Today, I’m going back to my roots and making a Jewish classic beloved by jews and non-jews alike: BAGELS! There’s a very popular myth that says the water in New York City is what makes their bagels the best, but I’m going to do some myth busting today! What makes the city’s bagels iconic isn’t the water that’s mixed into the dough, it’s the water they’re boiled in before they get baked! Boiling the bagel ensures that the dough is steamed all the way through before it’s baked, which results in that soft-yet-chewy interior and the golden, crisped exterior.
Often, bagel shops outside of the NYC metropolitan area will try to mimic that boiling process with a steam-injected oven to save time, but that only steams the outside of the bagel, and so the interior texture is never quite right. There are various popular additions, like malt powder or baking soda, to the boiling water for added color and shine, but my personal favorite is brown sugar since I always have it on hand.
I feel obligated to include a warning for just how tough the dough will be during the kneading process. Since we’re using bread flour, the dough has a very high gluten content. This is ideal to get the classic bagel chewiness, but not ideal unless in you’re in the mood for an arm workout. This kneading process may leave you schvitzing, but I promise the warm bagel at the end will be worth it. My favorite type of bagel is an everything bagel because of the textures and flavors in the seasoning: dried garlic and onion, toasted, crunchy black and white sesame seeds, flaky salt and poppy seeds, too. If that’s not your favorite, don’t worry, because this is a great, basic bagel dough, and you can swap the toppings for anything you prefer, like cinnamon sugar, sesame, poppy seed, or even just plain!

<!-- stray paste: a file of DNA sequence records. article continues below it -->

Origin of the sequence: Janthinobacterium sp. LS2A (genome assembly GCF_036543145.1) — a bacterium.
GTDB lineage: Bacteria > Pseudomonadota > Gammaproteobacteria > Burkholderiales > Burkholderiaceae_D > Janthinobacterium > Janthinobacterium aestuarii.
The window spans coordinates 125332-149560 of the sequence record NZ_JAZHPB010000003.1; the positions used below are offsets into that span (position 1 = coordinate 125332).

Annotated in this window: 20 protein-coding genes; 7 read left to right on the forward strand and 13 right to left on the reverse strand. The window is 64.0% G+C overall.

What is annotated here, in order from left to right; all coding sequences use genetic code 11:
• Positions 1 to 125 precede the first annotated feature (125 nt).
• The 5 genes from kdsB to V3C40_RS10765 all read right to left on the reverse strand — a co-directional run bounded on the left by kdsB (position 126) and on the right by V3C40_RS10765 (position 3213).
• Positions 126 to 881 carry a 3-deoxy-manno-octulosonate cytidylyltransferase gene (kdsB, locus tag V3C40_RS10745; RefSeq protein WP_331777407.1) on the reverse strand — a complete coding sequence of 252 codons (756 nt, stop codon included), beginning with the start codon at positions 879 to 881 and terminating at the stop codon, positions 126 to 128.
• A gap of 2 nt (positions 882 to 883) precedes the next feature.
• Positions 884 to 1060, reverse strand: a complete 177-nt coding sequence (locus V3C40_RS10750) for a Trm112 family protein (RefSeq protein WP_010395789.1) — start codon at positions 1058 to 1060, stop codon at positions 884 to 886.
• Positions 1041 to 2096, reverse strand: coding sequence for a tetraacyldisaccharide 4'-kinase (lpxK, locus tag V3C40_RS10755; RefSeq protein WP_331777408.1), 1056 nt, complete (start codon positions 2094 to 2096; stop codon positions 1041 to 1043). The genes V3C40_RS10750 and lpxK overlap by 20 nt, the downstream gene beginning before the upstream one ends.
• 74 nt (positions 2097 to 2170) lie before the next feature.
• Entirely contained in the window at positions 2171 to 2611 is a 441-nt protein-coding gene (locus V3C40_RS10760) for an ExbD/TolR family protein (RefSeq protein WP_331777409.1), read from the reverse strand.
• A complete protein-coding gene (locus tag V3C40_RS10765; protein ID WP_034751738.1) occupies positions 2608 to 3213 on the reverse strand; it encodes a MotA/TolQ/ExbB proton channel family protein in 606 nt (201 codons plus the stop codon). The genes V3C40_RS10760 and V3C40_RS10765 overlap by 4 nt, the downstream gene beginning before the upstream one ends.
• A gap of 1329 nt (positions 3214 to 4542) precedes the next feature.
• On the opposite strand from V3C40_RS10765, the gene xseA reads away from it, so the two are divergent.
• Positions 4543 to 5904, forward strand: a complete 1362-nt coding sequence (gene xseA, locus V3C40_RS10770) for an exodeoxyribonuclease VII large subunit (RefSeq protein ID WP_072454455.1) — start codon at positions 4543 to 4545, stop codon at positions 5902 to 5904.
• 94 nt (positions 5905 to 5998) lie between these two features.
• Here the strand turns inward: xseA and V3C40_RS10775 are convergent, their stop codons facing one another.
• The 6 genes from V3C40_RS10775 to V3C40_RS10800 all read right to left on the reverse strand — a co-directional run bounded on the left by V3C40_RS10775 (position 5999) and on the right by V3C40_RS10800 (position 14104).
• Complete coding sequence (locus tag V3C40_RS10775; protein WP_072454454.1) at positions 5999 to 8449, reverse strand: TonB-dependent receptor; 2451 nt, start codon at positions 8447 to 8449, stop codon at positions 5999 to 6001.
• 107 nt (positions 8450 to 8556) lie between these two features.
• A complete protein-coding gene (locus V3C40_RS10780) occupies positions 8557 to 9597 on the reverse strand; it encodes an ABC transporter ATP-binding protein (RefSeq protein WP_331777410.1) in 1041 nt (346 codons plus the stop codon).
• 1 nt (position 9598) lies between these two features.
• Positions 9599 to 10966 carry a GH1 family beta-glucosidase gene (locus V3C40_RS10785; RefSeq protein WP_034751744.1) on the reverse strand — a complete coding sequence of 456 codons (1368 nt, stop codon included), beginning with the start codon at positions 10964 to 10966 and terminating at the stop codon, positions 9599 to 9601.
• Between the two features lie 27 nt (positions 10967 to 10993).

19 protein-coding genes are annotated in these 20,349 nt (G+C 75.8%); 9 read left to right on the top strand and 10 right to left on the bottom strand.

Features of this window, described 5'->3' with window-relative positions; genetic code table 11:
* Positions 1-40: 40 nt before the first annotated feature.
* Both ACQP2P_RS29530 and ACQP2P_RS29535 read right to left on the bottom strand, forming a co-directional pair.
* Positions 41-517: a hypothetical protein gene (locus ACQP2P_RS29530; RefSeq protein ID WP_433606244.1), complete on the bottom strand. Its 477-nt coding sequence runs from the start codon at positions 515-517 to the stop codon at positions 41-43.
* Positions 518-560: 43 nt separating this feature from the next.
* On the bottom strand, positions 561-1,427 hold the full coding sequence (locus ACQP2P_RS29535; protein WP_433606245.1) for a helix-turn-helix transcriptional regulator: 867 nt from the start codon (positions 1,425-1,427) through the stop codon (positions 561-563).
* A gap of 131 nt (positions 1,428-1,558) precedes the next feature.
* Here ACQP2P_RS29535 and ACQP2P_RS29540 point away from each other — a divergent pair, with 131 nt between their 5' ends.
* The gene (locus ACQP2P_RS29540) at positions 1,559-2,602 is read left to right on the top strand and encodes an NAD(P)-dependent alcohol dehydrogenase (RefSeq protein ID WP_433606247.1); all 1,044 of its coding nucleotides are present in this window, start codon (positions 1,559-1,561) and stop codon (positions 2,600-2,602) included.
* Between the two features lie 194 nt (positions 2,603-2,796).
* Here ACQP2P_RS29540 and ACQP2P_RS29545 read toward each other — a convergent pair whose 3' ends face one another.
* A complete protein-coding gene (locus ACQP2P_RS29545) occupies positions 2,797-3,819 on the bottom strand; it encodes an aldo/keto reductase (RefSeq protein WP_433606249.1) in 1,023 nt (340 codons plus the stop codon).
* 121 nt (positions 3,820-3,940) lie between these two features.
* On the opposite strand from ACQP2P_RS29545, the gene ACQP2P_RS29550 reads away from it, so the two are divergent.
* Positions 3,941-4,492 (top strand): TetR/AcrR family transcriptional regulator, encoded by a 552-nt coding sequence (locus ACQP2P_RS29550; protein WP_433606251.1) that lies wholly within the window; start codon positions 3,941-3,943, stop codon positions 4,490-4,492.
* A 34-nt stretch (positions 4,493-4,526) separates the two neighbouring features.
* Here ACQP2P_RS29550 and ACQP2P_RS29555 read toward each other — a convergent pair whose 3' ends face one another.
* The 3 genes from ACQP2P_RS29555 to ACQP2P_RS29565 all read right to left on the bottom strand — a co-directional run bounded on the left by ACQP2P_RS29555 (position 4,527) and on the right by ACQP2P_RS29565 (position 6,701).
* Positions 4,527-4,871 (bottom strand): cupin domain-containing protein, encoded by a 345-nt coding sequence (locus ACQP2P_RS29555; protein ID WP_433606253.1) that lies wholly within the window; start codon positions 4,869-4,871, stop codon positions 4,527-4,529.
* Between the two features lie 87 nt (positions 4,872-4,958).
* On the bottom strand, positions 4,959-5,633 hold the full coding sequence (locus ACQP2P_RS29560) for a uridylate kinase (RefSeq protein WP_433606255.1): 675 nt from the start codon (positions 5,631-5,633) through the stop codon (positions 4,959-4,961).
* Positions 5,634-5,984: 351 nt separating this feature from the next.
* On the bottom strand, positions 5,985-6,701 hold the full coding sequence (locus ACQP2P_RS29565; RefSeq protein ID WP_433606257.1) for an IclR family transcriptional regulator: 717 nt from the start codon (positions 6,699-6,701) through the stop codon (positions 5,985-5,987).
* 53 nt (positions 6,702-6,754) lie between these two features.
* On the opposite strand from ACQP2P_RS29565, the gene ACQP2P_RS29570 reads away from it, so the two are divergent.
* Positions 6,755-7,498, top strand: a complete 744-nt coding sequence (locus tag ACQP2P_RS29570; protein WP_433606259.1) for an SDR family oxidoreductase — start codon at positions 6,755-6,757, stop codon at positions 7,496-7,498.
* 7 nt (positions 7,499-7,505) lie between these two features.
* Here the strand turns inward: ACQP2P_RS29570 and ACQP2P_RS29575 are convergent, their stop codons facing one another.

Finally, I like to top my everything bagel with scallion cream cheese, but plain cream cheese is delicious by itself, too. Cream cheese is very easy to flavor, so play around with adding different spices, veggies, or even fruit to make it your own! If you ask me, bagels are a perfect food any time of day. Toast one up with cream cheese in the morning, or make a variety of flavors for a brunch spread, slice them in half and turn them into pizza bagels for lunch, cube and bake one to add delicious everything croutons to your salad for dinner. If you get lucky and have leftovers, they freeze well until your next bagel craving hits!
Eitan Bernath is a 19 year-old chef, food & lifestyle content creator, entertainer, TV personality, and entrepreneur, best known for his viral videos on social media that showcase his cooking expertise and captivating personality.